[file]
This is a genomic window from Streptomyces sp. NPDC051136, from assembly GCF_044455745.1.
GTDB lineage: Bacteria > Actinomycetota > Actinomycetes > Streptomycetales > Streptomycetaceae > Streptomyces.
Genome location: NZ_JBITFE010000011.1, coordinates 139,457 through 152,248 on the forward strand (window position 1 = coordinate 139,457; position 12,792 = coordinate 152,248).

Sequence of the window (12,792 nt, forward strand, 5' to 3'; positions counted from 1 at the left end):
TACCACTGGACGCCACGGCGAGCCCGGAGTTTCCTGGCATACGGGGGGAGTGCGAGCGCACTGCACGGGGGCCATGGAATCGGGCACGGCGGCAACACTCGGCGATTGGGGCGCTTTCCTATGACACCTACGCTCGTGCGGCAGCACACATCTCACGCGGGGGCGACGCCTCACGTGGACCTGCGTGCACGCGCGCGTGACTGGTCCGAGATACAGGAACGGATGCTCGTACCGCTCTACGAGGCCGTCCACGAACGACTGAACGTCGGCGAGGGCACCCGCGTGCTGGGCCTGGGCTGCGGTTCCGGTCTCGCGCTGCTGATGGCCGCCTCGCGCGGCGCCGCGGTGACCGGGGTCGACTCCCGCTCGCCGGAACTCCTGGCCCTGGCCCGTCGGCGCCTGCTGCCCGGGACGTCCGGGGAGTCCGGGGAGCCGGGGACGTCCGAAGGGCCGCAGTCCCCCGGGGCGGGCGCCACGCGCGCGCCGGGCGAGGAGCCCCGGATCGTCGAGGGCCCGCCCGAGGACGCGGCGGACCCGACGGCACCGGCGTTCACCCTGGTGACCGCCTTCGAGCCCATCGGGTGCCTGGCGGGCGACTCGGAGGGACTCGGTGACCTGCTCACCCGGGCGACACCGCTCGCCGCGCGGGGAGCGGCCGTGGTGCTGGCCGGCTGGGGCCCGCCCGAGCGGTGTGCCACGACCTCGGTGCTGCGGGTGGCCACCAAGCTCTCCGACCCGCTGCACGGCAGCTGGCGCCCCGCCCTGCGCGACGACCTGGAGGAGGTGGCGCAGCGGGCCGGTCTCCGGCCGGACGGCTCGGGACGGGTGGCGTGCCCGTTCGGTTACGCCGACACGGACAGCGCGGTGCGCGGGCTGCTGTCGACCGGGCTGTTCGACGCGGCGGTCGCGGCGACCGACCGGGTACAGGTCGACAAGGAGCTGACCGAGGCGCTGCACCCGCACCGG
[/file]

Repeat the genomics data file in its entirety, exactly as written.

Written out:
This is a genomic window from Streptomyces sp. NPDC051136, from assembly GCF_044455745.1.
GTDB lineage: Bacteria > Actinomycetota > Actinomycetes > Streptomycetales > Streptomycetaceae > Streptomyces.
Genome location: NZ_JBITFE010000011.1, coordinates 139,457 through 152,248 on the forward strand (window position 1 = coordinate 139,457; position 12,792 = coordinate 152,248).

Sequence of the window (12,792 nt, forward strand, 5' to 3'; positions counted from 1 at the left end):
TACCACTGGACGCCACGGCGAGCCCGGAGTTTCCTGGCATACGGGGGGAGTGCGAGCGCACTGCACGGGGGCCATGGAATCGGGCACGGCGGCAACACTCGGCGATTGGGGCGCTTTCCTATGACACCTACGCTCGTGCGGCAGCACACATCTCACGCGGGGGCGACGCCTCACGTGGACCTGCGTGCACGCGCGCGTGACTGGTCCGAGATACAGGAACGGATGCTCGTACCGCTCTACGAGGCCGTCCACGAACGACTGAACGTCGGCGAGGGCACCCGCGTGCTGGGCCTGGGCTGCGGTTCCGGTCTCGCGCTGCTGATGGCCGCCTCGCGCGGCGCCGCGGTGACCGGGGTCGACTCCCGCTCGCCGGAACTCCTGGCCCTGGCCCGTCGGCGCCTGCTGCCCGGGACGTCCGGGGAGTCCGGGGAGCCGGGGACGTCCGAAGGGCCGCAGTCCCCCGGGGCGGGCGCCACGCGCGCGCCGGGCGAGGAGCCCCGGATCGTCGAGGGCCCGCCCGAGGACGCGGCGGACCCGACGGCACCGGCGTTCACCCTGGTGACCGCCTTCGAGCCCATCGGGTGCCTGGCGGGCGACTCGGAGGGACTCGGTGACCTGCTCACCCGGGCGACACCGCTCGCCGCGCGGGGAGCGGCCGTGGTGCTGGCCGGCTGGGGCCCGCCCGAGCGGTGTGCCACGACCTCGGTGCTGCGGGTGGCCACCAAGCTCTCCGACCCGCTGCACGGCAGCTGGCGCCCCGCCCTGCGCGACGACCTGGAGGAGGTGGCGCAGCGGGCCGGTCTCCGGCCGGACGGCTCGGGACGGGTGGCGTGCCCGTTCGGTTACGCCGACACGGACAGCGCGGTGCGCGGGCTGCTGTCGACCGGGCTGTTCGACGCGGCGGTCGCGGCGACCGACCGGGTACAGGTCGACAAGGAGCTGACCGAGGCGCTGCACCCGCACCGG